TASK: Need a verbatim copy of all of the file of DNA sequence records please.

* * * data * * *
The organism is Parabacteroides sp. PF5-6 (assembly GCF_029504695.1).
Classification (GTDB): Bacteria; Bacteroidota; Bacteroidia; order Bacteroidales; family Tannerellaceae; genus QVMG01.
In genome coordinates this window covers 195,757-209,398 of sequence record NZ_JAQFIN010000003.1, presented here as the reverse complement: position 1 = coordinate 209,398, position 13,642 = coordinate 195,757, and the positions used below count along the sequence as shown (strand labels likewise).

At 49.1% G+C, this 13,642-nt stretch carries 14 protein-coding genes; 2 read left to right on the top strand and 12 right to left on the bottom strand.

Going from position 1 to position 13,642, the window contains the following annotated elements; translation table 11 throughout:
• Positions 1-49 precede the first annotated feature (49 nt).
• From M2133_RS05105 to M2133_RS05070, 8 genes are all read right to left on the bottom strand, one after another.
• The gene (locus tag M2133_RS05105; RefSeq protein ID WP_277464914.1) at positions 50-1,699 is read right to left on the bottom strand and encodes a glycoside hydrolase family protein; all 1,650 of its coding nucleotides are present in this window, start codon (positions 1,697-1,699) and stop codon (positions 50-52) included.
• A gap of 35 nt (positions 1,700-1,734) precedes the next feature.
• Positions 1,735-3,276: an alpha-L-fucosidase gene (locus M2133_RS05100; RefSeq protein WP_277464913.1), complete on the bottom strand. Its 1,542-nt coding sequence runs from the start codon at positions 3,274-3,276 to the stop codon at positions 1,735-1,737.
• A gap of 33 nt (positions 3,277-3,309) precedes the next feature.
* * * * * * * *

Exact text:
The organism is Parabacteroides sp. PF5-6 (assembly GCF_029504695.1).
Classification (GTDB): Bacteria; Bacteroidota; Bacteroidia; order Bacteroidales; family Tannerellaceae; genus QVMG01.
In genome coordinates this window covers 195,757-209,398 of sequence record NZ_JAQFIN010000003.1, presented here as the reverse complement: position 1 = coordinate 209,398, position 13,642 = coordinate 195,757, and the positions used below count along the sequence as shown (strand labels likewise).

At 49.1% G+C, this 13,642-nt stretch carries 14 protein-coding genes; 2 read left to right on the top strand and 12 right to left on the bottom strand.

Going from position 1 to position 13,642, the window contains the following annotated elements; translation table 11 throughout:
• Positions 1-49 precede the first annotated feature (49 nt).
• From M2133_RS05105 to M2133_RS05070, 8 genes are all read right to left on the bottom strand, one after another.
• The gene (locus tag M2133_RS05105; RefSeq protein ID WP_277464914.1) at positions 50-1,699 is read right to left on the bottom strand and encodes a glycoside hydrolase family protein; all 1,650 of its coding nucleotides are present in this window, start codon (positions 1,697-1,699) and stop codon (positions 50-52) included.
• A gap of 35 nt (positions 1,700-1,734) precedes the next feature.
• Positions 1,735-3,276: an alpha-L-fucosidase gene (locus M2133_RS05100; RefSeq protein WP_277464913.1), complete on the bottom strand. Its 1,542-nt coding sequence runs from the start codon at positions 3,274-3,276 to the stop codon at positions 1,735-1,737.
• A gap of 33 nt (positions 3,277-3,309) precedes the next feature.